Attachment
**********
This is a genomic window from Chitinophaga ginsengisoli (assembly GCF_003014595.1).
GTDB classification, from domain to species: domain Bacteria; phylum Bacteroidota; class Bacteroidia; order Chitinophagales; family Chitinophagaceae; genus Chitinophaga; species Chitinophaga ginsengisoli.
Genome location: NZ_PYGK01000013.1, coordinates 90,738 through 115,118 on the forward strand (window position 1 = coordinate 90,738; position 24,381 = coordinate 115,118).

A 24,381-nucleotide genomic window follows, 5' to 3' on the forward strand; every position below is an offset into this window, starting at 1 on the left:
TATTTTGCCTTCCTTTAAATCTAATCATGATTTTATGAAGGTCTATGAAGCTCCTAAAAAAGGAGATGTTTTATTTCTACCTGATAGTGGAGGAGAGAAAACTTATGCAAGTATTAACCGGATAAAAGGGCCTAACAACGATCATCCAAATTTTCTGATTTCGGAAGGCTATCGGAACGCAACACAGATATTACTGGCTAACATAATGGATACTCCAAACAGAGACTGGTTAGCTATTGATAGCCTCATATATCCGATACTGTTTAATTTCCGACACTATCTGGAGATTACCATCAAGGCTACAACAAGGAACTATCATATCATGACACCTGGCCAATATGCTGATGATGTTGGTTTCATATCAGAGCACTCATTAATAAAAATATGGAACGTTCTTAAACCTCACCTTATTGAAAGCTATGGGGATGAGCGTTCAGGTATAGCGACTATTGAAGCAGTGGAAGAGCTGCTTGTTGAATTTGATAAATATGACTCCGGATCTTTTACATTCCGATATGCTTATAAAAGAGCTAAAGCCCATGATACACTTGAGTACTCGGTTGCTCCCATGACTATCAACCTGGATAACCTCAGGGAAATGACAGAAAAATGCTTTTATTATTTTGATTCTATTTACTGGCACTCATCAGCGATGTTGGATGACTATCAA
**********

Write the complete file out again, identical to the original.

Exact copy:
This is a genomic window from Chitinophaga ginsengisoli (assembly GCF_003014595.1).
GTDB classification, from domain to species: domain Bacteria; phylum Bacteroidota; class Bacteroidia; order Chitinophagales; family Chitinophagaceae; genus Chitinophaga; species Chitinophaga ginsengisoli.
Genome location: NZ_PYGK01000013.1, coordinates 90,738 through 115,118 on the forward strand (window position 1 = coordinate 90,738; position 24,381 = coordinate 115,118).

A 24,381-nucleotide genomic window follows, 5' to 3' on the forward strand; every position below is an offset into this window, starting at 1 on the left:
TATTTTGCCTTCCTTTAAATCTAATCATGATTTTATGAAGGTCTATGAAGCTCCTAAAAAAGGAGATGTTTTATTTCTACCTGATAGTGGAGGAGAGAAAACTTATGCAAGTATTAACCGGATAAAAGGGCCTAACAACGATCATCCAAATTTTCTGATTTCGGAAGGCTATCGGAACGCAACACAGATATTACTGGCTAACATAATGGATACTCCAAACAGAGACTGGTTAGCTATTGATAGCCTCATATATCCGATACTGTTTAATTTCCGACACTATCTGGAGATTACCATCAAGGCTACAACAAGGAACTATCATATCATGACACCTGGCCAATATGCTGATGATGTTGGTTTCATATCAGAGCACTCATTAATAAAAATATGGAACGTTCTTAAACCTCACCTTATTGAAAGCTATGGGGATGAGCGTTCAGGTATAGCGACTATTGAAGCAGTGGAAGAGCTGCTTGTTGAATTTGATAAATATGACTCCGGATCTTTTACATTCCGATATGCTTATAAAAGAGCTAAAGCCCATGATACACTTGAGTACTCGGTTGCTCCCATGACTATCAACCTGGATAACCTCAGGGAAATGACAGAAAAATGCTTTTATTATTTTGATTCTATTTACTGGCACTCATCAGCGATGTTGGATGACTATCAA